Play your cards right

Money Tips for Students, January 2014

As students become more responsible for paying their own bills, they need to be aware of the types of cards available, according to the Kentucky Higher Education Assistance Authority (KHEAA).

Debit cards are tied to a bank account. When someone uses a debit card, the money is automatically deducted from the account. Most colleges issue a type of debit card to students that can be used to buy books, supplies and meals. In that case, the card is not tied to a bank account but is preloaded with funds deposited each semester or quarter.

When a debit card has been lost or stolen, report it to the bank or credit union immediately to limit losses from unauthorized use.

Credit cards offer what is essentially an interest-free loan if the balance is paid in full each month. Students who use credit cards should pay them off at the end of each pay period when possible to avoid paying interest fees. Most credit cards also offer cash advance services at a higher interest rate.

Lost or stolen credit cards should also be reported immediately. However, there is a $50 limit to the consumer’s liability on fraudulent charges with stolen credit cards.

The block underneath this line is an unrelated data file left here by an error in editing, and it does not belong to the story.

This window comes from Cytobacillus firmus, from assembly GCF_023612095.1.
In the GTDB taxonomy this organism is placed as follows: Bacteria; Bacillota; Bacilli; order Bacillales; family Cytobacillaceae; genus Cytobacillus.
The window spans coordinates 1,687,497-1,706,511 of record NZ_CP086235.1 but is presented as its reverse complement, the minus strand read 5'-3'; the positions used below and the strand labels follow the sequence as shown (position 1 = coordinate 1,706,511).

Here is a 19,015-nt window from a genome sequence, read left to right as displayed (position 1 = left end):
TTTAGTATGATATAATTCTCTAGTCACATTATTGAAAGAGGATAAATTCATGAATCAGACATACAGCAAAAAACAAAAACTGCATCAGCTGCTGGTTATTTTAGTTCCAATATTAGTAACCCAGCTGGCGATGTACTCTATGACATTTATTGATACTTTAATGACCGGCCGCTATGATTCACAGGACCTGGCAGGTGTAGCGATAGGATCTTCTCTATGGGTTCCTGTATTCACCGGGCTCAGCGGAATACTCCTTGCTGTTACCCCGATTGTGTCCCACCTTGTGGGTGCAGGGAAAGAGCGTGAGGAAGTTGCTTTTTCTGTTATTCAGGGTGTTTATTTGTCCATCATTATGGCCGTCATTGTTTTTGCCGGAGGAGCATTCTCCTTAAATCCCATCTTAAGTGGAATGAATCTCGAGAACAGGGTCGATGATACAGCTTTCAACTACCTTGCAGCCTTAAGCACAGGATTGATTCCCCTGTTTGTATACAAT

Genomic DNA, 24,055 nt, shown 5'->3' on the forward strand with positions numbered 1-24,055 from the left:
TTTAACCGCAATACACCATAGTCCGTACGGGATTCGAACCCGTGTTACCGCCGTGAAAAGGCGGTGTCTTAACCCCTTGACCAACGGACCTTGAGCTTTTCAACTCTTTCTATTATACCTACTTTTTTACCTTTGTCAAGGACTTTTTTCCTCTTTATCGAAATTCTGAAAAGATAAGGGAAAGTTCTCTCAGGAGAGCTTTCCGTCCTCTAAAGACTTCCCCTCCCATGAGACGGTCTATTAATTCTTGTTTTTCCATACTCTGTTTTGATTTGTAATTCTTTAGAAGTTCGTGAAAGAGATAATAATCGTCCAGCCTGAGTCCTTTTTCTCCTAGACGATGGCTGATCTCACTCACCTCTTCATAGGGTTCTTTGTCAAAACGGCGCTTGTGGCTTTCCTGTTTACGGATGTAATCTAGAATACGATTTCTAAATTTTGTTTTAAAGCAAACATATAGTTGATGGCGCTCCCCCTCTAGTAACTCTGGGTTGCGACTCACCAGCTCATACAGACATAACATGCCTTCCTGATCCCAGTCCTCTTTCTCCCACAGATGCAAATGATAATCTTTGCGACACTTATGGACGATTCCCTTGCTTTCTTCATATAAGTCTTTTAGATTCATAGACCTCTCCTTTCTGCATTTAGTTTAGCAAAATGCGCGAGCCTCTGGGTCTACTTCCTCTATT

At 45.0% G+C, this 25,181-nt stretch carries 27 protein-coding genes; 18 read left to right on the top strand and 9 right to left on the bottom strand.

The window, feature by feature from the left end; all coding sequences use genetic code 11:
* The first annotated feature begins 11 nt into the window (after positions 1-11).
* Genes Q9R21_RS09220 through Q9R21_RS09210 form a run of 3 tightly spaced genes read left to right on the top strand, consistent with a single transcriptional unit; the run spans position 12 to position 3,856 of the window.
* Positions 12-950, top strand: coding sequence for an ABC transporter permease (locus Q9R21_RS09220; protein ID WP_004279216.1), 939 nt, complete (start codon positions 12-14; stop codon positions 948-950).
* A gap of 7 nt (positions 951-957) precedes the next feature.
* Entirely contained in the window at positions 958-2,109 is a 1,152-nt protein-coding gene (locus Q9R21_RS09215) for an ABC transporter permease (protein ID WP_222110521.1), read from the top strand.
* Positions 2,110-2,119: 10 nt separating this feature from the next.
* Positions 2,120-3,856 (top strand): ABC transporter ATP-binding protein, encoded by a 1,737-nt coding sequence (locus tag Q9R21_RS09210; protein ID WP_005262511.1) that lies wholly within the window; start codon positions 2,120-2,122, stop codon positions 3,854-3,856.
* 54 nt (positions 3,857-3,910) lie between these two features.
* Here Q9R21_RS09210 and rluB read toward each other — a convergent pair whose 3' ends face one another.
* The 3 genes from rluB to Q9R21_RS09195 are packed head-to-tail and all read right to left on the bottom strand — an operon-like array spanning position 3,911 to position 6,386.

ATM cards allow users to withdraw cash from their accounts when the bank or credit union is closed. Most banks and credit unions charge a fee when ATM cards are used at a machine not owned by that institution’s network, and those fees can add up. Students should not use an ATM card outside their network unless absolutely necessary.

KHEAA is the state agency that administers Kentucky’s grant and scholarship programs, including the Kentucky Educational Excellence Scholarship (KEES). It provides financial literacy videos at KHEAA also provides free copies of “It’s Money, Baby,” a guide to financial literacy, to Kentucky schools and residents upon request at .

To learn how to plan and prepare for higher education, go to For more information about Kentucky scholarships and grants, visit; write KHEAA, P.O. Box 798, Frankfort, KY 40602; or call 800-928-8926, ext. 6-7372.


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